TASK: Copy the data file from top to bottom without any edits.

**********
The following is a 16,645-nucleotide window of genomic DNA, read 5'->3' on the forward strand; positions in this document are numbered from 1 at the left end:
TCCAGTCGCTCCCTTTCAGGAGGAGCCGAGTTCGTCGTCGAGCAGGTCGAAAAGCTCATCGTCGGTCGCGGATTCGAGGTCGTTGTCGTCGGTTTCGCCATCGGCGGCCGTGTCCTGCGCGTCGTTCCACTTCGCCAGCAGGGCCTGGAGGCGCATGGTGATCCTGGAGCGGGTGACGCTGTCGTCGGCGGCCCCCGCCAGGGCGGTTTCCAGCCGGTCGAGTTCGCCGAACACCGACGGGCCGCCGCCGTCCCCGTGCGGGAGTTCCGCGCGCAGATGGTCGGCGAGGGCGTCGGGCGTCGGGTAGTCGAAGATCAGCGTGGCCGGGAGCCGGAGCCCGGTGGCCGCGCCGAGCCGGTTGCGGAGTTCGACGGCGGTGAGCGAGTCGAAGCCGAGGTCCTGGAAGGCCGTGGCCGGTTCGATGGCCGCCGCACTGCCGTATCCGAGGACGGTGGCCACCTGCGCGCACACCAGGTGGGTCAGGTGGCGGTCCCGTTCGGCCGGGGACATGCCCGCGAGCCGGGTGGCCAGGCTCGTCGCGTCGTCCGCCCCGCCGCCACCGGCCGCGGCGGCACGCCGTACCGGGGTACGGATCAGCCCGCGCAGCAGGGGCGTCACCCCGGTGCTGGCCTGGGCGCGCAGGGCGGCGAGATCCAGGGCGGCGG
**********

The following is a 16,645-nucleotide window of genomic DNA, read 5'->3' on the forward strand; positions in this document are numbered from 1 at the left end:
TCCAGTCGCTCCCTTTCAGGAGGAGCCGAGTTCGTCGTCGAGCAGGTCGAAAAGCTCATCGTCGGTCGCGGATTCGAGGTCGTTGTCGTCGGTTTCGCCATCGGCGGCCGTGTCCTGCGCGTCGTTCCACTTCGCCAGCAGGGCCTGGAGGCGCATGGTGATCCTGGAGCGGGTGACGCTGTCGTCGGCGGCCCCCGCCAGGGCGGTTTCCAGCCGGTCGAGTTCGCCGAACACCGACGGGCCGCCGCCGTCCCCGTGCGGGAGTTCCGCGCGCAGATGGTCGGCGAGGGCGTCGGGCGTCGGGTAGTCGAAGATCAGCGTGGCCGGGAGCCGGAGCCCGGTGGCCGCGCCGAGCCGGTTGCGGAGTTCGACGGCGGTGAGCGAGTCGAAGCCGAGGTCCTGGAAGGCCGTGGCCGGTTCGATGGCCGCCGCACTGCCGTATCCGAGGACGGTGGCCACCTGCGCGCACACCAGGTGGGTCAGGTGGCGGTCCCGTTCGGCCGGGGACATGCCCGCGAGCCGGGTGGCCAGGCTCGTCGCGTCGTCCGCCCCGCCGCCACCGGCCGCGGCGGCACGCCGTACCGGGGTACGGATCAGCCCGCGCAGCAGGGGCGTCACCCCGGTGCTGGCCTGGGCGCGCAGGGCGGCGAGATCCAGGGCGGCGG